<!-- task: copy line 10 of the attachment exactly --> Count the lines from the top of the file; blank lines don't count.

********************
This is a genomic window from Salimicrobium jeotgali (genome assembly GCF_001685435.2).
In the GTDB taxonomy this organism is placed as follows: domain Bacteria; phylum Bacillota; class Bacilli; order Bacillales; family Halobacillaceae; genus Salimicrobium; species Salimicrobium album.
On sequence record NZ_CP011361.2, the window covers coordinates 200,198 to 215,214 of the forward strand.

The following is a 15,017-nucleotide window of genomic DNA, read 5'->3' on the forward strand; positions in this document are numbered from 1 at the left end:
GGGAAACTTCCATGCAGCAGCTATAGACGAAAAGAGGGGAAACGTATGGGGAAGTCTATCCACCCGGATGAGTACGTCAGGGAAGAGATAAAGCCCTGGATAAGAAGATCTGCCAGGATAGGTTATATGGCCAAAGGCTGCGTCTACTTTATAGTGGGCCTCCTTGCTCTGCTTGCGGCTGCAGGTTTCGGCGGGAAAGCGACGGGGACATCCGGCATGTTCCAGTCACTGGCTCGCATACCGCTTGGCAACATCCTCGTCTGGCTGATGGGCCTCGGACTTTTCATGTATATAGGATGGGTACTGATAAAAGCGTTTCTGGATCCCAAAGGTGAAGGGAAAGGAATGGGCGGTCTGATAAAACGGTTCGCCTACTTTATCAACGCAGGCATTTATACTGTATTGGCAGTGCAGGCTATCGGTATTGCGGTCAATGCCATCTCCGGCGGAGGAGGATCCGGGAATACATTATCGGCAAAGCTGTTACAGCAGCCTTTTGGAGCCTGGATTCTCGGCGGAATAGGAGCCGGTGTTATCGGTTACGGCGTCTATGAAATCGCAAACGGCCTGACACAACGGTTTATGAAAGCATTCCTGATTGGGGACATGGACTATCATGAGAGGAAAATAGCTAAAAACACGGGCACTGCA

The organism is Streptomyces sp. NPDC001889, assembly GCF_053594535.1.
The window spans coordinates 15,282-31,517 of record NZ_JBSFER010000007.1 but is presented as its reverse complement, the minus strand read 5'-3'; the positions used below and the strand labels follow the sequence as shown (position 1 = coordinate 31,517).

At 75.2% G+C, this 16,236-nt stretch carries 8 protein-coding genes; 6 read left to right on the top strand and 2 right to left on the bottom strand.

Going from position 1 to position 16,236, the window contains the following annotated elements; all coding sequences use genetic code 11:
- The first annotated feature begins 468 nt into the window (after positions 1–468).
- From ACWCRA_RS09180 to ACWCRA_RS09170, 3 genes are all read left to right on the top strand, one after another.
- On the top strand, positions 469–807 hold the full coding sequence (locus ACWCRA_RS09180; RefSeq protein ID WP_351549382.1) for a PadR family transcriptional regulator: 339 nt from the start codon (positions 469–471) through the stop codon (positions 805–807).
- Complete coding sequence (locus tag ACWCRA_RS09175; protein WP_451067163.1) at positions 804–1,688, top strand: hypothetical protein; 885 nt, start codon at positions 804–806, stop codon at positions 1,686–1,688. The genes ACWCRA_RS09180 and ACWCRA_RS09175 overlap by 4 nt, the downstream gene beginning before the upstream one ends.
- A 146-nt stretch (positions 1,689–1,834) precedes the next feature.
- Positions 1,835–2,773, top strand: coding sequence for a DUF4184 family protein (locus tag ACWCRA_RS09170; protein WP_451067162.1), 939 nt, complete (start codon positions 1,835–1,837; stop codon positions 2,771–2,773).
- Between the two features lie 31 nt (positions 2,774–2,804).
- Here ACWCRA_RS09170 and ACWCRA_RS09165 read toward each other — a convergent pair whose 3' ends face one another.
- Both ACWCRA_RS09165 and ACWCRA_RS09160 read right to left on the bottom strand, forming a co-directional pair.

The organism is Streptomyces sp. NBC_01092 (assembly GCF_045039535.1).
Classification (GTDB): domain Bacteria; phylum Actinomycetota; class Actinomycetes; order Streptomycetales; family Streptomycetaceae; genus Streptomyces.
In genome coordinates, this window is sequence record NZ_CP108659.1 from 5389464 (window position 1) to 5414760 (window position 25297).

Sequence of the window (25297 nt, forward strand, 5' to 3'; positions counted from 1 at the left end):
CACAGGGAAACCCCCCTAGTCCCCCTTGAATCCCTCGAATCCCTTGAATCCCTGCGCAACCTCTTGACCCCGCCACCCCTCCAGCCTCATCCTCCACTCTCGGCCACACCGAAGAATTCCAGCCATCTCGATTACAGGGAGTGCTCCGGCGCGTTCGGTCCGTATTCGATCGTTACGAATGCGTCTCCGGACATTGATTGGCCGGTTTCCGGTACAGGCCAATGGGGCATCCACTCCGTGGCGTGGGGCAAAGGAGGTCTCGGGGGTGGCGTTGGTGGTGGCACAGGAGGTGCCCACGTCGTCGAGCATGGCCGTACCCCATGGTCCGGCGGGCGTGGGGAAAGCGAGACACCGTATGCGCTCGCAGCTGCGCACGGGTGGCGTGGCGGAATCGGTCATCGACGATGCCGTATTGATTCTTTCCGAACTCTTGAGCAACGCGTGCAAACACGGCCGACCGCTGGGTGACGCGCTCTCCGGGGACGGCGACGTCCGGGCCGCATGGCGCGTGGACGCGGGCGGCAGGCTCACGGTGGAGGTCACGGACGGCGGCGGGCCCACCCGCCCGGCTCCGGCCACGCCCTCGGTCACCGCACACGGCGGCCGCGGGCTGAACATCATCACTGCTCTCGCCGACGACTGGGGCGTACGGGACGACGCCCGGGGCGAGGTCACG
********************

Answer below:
- The first annotated feature begins 468 nt into the window (after positions 1–468).